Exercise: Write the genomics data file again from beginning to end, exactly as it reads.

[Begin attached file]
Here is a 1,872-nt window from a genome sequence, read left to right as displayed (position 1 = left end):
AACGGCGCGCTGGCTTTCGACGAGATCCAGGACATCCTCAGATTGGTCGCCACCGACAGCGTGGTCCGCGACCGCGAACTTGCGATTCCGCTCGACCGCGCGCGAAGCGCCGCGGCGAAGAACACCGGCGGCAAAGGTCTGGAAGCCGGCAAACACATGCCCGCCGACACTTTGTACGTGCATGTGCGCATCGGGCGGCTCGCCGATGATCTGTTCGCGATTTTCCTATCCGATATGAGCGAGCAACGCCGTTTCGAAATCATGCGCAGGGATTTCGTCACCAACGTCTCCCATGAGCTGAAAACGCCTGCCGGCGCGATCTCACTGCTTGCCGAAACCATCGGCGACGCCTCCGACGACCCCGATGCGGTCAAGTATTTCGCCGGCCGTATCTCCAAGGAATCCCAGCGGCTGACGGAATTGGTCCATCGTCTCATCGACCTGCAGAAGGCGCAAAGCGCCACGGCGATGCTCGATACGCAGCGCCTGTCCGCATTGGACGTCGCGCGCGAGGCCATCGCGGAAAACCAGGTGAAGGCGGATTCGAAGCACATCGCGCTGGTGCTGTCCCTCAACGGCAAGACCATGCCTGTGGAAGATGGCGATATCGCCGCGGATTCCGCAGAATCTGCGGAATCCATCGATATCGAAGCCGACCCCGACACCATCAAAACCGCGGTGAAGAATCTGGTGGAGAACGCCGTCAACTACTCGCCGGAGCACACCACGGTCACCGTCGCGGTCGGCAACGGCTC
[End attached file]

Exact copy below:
Here is a 1,872-nt window from a genome sequence, read left to right as displayed (position 1 = left end):
AACGGCGCGCTGGCTTTCGACGAGATCCAGGACATCCTCAGATTGGTCGCCACCGACAGCGTGGTCCGCGACCGCGAACTTGCGATTCCGCTCGACCGCGCGCGAAGCGCCGCGGCGAAGAACACCGGCGGCAAAGGTCTGGAAGCCGGCAAACACATGCCCGCCGACACTTTGTACGTGCATGTGCGCATCGGGCGGCTCGCCGATGATCTGTTCGCGATTTTCCTATCCGATATGAGCGAGCAACGCCGTTTCGAAATCATGCGCAGGGATTTCGTCACCAACGTCTCCCATGAGCTGAAAACGCCTGCCGGCGCGATCTCACTGCTTGCCGAAACCATCGGCGACGCCTCCGACGACCCCGATGCGGTCAAGTATTTCGCCGGCCGTATCTCCAAGGAATCCCAGCGGCTGACGGAATTGGTCCATCGTCTCATCGACCTGCAGAAGGCGCAAAGCGCCACGGCGATGCTCGATACGCAGCGCCTGTCCGCATTGGACGTCGCGCGCGAGGCCATCGCGGAAAACCAGGTGAAGGCGGATTCGAAGCACATCGCGCTGGTGCTGTCCCTCAACGGCAAGACCATGCCTGTGGAAGATGGCGATATCGCCGCGGATTCCGCAGAATCTGCGGAATCCATCGATATCGAAGCCGACCCCGACACCATCAAAACCGCGGTGAAGAATCTGGTGGAGAACGCCGTCAACTACTCGCCGGAGCACACCACGGTCACCGTCGCGGTCGGCAACGGCTC